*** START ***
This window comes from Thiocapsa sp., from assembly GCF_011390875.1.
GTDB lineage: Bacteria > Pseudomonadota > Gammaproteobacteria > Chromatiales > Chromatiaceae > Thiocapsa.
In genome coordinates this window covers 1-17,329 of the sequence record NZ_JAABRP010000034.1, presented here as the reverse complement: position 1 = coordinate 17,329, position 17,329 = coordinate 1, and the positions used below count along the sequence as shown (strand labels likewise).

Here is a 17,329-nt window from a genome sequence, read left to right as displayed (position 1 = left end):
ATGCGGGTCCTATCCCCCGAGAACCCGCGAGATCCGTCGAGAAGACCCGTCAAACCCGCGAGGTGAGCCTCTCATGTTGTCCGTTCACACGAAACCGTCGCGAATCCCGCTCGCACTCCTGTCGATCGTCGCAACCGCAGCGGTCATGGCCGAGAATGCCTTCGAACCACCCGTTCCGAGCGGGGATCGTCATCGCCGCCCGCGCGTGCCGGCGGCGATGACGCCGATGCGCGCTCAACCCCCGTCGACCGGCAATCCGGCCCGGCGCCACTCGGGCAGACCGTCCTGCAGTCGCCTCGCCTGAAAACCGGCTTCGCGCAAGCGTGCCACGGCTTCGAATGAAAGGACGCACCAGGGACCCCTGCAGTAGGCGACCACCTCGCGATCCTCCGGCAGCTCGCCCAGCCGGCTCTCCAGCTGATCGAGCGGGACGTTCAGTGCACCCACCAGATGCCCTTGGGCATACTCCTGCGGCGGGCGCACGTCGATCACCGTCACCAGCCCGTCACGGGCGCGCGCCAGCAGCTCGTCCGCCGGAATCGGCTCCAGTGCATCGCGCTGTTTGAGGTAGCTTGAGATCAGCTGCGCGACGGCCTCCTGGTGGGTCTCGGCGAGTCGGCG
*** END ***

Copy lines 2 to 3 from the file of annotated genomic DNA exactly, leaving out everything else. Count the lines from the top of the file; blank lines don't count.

GTDB lineage: Bacteria > Pseudomonadota > Gammaproteobacteria > Chromatiales > Chromatiaceae > Thiocapsa.
In genome coordinates this window covers 1-17,329 of the sequence record NZ_JAABRP010000034.1, presented here as the reverse complement: position 1 = coordinate 17,329, position 17,329 = coordinate 1, and the positions used below count along the sequence as shown (strand labels likewise).